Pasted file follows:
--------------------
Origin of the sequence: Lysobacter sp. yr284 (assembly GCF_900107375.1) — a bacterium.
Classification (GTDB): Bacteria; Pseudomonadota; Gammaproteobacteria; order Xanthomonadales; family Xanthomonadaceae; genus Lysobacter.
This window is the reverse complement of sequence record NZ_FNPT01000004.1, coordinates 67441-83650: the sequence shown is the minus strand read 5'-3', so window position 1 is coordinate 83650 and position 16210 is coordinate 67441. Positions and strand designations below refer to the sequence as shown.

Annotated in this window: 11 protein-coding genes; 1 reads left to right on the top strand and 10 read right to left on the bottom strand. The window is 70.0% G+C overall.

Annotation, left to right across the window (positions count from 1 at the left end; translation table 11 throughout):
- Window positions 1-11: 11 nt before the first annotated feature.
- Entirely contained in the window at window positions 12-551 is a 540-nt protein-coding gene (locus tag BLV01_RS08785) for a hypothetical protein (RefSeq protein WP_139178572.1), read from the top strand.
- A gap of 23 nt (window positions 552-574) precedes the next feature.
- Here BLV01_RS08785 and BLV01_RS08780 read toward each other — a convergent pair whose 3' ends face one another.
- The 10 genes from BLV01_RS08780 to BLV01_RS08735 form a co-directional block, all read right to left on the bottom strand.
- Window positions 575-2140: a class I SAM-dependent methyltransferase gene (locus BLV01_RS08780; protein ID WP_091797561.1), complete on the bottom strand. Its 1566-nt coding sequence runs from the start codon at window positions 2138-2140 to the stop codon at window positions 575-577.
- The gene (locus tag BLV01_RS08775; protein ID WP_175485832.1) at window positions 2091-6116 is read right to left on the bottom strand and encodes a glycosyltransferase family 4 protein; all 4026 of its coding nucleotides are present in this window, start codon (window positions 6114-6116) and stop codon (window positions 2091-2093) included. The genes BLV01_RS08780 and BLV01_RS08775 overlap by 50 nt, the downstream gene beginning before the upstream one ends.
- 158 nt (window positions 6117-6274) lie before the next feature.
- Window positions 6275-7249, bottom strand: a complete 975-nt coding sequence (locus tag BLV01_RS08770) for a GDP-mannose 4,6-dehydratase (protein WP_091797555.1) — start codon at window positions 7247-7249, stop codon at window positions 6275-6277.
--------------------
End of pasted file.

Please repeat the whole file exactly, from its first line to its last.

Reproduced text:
Origin of the sequence: Lysobacter sp. yr284 (assembly GCF_900107375.1) — a bacterium.
Classification (GTDB): Bacteria; Pseudomonadota; Gammaproteobacteria; order Xanthomonadales; family Xanthomonadaceae; genus Lysobacter.
This window is the reverse complement of sequence record NZ_FNPT01000004.1, coordinates 67441-83650: the sequence shown is the minus strand read 5'-3', so window position 1 is coordinate 83650 and position 16210 is coordinate 67441. Positions and strand designations below refer to the sequence as shown.

Annotated in this window: 11 protein-coding genes; 1 reads left to right on the top strand and 10 read right to left on the bottom strand. The window is 70.0% G+C overall.

Annotation, left to right across the window (positions count from 1 at the left end; translation table 11 throughout):
- Window positions 1-11: 11 nt before the first annotated feature.
- Entirely contained in the window at window positions 12-551 is a 540-nt protein-coding gene (locus tag BLV01_RS08785) for a hypothetical protein (RefSeq protein WP_139178572.1), read from the top strand.
- A gap of 23 nt (window positions 552-574) precedes the next feature.
- Here BLV01_RS08785 and BLV01_RS08780 read toward each other — a convergent pair whose 3' ends face one another.
- The 10 genes from BLV01_RS08780 to BLV01_RS08735 form a co-directional block, all read right to left on the bottom strand.
- Window positions 575-2140: a class I SAM-dependent methyltransferase gene (locus BLV01_RS08780; protein ID WP_091797561.1), complete on the bottom strand. Its 1566-nt coding sequence runs from the start codon at window positions 2138-2140 to the stop codon at window positions 575-577.
- The gene (locus tag BLV01_RS08775; protein ID WP_175485832.1) at window positions 2091-6116 is read right to left on the bottom strand and encodes a glycosyltransferase family 4 protein; all 4026 of its coding nucleotides are present in this window, start codon (window positions 6114-6116) and stop codon (window positions 2091-2093) included. The genes BLV01_RS08780 and BLV01_RS08775 overlap by 50 nt, the downstream gene beginning before the upstream one ends.
- 158 nt (window positions 6117-6274) lie before the next feature.
- Window positions 6275-7249, bottom strand: a complete 975-nt coding sequence (locus tag BLV01_RS08770) for a GDP-mannose 4,6-dehydratase (protein WP_091797555.1) — start codon at window positions 7247-7249, stop codon at window positions 6275-6277.